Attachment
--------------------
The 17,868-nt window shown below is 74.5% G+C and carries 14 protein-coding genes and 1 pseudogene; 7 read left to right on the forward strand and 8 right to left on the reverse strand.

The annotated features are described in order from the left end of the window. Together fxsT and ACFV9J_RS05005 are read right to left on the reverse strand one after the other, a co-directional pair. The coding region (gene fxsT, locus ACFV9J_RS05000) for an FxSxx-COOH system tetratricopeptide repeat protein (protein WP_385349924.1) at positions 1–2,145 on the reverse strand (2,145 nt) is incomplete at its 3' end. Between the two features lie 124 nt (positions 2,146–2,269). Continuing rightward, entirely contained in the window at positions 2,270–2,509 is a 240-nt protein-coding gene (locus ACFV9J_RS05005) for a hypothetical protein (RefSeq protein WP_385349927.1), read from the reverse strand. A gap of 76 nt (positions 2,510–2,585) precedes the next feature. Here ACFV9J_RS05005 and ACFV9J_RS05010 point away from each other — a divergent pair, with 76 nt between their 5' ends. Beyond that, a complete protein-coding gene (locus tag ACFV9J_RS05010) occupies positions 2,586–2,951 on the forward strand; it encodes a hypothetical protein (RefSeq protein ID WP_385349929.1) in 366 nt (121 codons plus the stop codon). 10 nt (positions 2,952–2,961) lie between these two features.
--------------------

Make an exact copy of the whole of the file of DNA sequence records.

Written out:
The 17,868-nt window shown below is 74.5% G+C and carries 14 protein-coding genes and 1 pseudogene; 7 read left to right on the forward strand and 8 right to left on the reverse strand.

The annotated features are described in order from the left end of the window. Together fxsT and ACFV9J_RS05005 are read right to left on the reverse strand one after the other, a co-directional pair. The coding region (gene fxsT, locus ACFV9J_RS05000) for an FxSxx-COOH system tetratricopeptide repeat protein (protein WP_385349924.1) at positions 1–2,145 on the reverse strand (2,145 nt) is incomplete at its 3' end. Between the two features lie 124 nt (positions 2,146–2,269). Continuing rightward, entirely contained in the window at positions 2,270–2,509 is a 240-nt protein-coding gene (locus ACFV9J_RS05005) for a hypothetical protein (RefSeq protein WP_385349927.1), read from the reverse strand. A gap of 76 nt (positions 2,510–2,585) precedes the next feature. Here ACFV9J_RS05005 and ACFV9J_RS05010 point away from each other — a divergent pair, with 76 nt between their 5' ends. Beyond that, a complete protein-coding gene (locus tag ACFV9J_RS05010) occupies positions 2,586–2,951 on the forward strand; it encodes a hypothetical protein (RefSeq protein ID WP_385349929.1) in 366 nt (121 codons plus the stop codon). 10 nt (positions 2,952–2,961) lie between these two features.